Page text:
The Financial Industry Regulatory Authority (FINRA) announced on January 25, 2012 that it fined brokerage house Merrill Lynch, Pierce, Fenner & Smith $1 million for requiring employees to resolve disputes relating to "retention bonuses" in New York state courts. The FINRA rules require its member firms and their employees to arbitrate such disputes in FINRA arbitration.
The SEC recently published a notice that the Financial Industry Regulatory Authority, Inc. ("FINRA") has proposed a rule change to its Code of Arbitration Procedure for Industry Disputes. The proposal would be a welcome change - the new rule would make collective actions ineligible for FINRA arbitration, just as class actions already are. With the rule change, employees who are registered with FINRA (e.g., stockbrokers, traders, and other employees working in securities businesses) will be able to file and participate in FLSA, ADEA, and EPA collective actions without the threat of being compelled to arbitrate their claims in FINRA's forum.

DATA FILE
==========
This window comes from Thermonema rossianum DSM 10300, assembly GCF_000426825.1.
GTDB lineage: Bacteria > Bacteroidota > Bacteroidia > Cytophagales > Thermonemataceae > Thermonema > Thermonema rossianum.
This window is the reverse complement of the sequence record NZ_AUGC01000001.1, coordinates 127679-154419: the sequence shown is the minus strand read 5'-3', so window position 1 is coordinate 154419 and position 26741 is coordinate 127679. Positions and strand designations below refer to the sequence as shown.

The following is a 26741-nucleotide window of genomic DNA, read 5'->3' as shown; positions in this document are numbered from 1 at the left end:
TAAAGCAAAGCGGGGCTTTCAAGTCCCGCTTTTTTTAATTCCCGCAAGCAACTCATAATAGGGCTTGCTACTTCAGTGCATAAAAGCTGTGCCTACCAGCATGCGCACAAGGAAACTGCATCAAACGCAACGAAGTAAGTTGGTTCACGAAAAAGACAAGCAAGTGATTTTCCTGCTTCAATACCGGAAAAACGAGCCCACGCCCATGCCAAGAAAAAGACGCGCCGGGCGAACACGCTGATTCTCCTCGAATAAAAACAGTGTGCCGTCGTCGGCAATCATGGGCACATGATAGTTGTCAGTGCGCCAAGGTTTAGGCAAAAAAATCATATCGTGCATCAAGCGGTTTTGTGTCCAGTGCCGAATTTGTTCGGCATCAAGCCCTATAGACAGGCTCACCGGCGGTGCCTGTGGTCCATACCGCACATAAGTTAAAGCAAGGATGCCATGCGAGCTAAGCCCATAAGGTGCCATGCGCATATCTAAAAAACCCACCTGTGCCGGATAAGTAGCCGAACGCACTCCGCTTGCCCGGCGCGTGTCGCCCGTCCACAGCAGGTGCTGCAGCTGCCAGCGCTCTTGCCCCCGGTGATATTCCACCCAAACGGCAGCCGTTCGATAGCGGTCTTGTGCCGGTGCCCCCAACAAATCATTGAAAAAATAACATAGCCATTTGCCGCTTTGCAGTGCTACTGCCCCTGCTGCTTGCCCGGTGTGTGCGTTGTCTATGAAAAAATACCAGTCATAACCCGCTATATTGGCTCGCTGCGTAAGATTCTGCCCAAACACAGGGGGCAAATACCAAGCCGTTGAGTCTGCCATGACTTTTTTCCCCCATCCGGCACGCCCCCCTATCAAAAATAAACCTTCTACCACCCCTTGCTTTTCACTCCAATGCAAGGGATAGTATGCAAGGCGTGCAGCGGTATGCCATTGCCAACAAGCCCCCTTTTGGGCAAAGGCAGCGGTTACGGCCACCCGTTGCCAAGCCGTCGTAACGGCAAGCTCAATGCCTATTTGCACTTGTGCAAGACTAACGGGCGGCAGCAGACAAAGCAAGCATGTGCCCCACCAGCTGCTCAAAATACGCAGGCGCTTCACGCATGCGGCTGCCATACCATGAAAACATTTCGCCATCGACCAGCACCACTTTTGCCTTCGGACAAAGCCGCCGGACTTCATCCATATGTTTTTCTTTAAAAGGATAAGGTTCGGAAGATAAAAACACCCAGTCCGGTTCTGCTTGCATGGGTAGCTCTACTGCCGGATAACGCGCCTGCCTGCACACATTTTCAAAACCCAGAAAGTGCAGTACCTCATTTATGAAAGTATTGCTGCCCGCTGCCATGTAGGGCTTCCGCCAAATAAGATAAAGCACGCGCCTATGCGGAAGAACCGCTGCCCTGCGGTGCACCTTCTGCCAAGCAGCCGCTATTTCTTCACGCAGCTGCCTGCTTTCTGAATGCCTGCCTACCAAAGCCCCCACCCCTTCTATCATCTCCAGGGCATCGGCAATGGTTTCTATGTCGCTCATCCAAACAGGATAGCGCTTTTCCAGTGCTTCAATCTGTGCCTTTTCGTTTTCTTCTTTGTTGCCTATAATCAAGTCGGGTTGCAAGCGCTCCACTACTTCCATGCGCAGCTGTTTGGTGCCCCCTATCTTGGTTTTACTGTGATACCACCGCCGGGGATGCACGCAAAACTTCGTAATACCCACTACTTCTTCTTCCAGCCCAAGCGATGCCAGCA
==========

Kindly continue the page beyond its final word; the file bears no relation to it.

Most employees in the financial services industry work all year long to earn an annual bonus, which often represents a major portion of their total compensation for the year. Unfortunately, employees not protected by a contract or an offer letter that specifically calls for a bonus payment if and when terminated (even if before year end), will likely be out of luck this season, even if they worked an entire fiscal year.